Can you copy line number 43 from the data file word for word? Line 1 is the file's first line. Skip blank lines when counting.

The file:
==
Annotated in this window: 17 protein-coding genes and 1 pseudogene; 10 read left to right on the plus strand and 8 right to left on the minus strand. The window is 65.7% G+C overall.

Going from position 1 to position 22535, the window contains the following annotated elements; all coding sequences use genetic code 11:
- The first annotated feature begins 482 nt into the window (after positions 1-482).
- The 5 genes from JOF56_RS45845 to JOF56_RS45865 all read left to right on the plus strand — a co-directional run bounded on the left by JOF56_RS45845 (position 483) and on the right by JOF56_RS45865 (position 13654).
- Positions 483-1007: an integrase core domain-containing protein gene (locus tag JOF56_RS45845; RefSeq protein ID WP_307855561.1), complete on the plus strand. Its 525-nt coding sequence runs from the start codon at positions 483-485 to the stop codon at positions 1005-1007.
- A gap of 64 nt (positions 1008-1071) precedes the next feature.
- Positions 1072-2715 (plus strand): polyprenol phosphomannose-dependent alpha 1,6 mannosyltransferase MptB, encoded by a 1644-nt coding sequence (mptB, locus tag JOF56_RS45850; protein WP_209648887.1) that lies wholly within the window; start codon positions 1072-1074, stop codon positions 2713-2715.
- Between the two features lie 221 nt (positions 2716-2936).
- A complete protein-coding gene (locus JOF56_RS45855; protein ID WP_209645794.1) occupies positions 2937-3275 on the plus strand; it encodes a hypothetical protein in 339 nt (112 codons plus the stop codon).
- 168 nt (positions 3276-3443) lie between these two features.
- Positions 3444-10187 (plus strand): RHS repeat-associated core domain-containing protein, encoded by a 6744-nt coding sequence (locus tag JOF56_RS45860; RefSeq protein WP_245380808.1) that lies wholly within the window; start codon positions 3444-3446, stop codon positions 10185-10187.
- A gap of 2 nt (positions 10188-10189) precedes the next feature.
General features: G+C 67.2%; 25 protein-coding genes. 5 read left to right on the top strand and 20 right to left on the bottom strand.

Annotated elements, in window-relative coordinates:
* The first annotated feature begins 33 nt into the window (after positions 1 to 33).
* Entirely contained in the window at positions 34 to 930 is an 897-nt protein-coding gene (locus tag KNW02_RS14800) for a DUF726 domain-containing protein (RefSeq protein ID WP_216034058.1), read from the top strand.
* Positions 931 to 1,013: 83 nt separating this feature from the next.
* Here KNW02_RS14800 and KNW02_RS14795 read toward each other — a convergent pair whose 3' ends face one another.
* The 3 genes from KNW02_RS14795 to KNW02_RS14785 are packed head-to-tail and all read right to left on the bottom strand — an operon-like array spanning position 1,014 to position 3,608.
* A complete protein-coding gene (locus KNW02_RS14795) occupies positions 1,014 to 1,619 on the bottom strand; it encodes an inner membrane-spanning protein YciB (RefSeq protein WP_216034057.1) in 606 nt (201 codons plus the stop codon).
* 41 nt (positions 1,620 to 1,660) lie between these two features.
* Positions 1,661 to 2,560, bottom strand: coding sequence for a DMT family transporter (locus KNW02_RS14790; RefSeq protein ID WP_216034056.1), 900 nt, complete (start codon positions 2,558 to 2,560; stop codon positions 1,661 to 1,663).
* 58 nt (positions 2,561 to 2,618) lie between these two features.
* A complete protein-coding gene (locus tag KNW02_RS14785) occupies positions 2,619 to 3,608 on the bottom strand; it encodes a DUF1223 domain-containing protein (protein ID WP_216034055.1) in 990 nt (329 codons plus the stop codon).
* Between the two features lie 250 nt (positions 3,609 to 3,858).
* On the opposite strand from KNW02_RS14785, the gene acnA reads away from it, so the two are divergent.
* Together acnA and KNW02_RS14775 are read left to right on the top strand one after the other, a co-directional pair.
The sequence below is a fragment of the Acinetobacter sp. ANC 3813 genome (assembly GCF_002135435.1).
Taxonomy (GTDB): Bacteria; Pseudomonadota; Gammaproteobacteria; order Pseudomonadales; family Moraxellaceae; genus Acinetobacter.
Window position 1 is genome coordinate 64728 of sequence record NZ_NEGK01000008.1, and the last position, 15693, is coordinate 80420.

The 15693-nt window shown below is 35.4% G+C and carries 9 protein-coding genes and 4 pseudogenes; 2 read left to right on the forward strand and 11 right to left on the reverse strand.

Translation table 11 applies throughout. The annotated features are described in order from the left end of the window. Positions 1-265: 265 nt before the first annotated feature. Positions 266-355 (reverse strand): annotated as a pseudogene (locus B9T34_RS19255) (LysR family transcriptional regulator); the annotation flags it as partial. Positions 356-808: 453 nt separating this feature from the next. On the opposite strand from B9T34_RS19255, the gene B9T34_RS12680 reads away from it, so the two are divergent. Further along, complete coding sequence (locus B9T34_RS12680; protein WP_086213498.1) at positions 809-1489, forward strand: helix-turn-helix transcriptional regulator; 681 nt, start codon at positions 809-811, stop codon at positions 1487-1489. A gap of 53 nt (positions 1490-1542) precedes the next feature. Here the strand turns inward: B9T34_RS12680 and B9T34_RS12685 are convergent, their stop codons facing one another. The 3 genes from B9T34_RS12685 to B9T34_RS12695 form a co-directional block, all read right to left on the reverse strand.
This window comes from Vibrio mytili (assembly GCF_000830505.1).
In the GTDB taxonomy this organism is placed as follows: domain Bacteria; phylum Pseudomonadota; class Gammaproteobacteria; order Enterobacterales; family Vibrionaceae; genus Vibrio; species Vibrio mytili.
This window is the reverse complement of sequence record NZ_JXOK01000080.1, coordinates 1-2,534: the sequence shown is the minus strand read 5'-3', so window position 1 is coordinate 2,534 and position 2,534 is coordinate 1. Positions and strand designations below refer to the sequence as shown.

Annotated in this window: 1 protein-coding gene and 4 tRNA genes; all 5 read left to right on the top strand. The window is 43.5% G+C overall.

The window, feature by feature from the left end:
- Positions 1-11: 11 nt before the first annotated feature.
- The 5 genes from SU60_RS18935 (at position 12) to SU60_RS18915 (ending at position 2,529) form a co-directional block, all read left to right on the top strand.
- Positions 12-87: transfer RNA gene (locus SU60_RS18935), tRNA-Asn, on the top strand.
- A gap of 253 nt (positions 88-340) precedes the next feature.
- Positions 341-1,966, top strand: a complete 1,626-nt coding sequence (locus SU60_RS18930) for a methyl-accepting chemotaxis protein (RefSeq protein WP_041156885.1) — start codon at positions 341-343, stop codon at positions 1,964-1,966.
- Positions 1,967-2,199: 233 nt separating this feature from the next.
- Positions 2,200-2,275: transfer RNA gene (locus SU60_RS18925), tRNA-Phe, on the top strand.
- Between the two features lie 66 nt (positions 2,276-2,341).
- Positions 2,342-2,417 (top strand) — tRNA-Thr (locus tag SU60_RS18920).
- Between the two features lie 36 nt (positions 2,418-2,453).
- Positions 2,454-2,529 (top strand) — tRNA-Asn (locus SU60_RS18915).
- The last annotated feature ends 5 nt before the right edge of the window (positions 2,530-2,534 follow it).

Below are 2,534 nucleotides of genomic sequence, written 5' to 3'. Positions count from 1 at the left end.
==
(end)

- Positions 1,967-2,199: 233 nt separating this feature from the next.